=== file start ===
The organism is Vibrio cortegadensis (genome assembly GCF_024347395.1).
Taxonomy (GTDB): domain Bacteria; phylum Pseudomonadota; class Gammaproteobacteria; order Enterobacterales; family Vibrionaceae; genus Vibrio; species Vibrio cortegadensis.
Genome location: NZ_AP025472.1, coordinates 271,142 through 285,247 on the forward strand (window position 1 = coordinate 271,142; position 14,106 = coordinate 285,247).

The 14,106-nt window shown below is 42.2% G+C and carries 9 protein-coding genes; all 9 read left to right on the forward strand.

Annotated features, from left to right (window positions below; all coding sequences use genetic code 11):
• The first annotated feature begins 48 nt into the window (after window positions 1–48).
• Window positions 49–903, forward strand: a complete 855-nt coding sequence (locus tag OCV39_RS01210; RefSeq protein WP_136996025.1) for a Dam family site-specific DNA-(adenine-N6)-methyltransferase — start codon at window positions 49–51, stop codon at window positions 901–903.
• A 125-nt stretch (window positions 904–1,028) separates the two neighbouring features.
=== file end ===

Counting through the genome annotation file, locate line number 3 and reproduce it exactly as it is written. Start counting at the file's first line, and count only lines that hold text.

Genome location: NZ_AP025472.1, coordinates 271,142 through 285,247 on the forward strand (window position 1 = coordinate 271,142; position 14,106 = coordinate 285,247).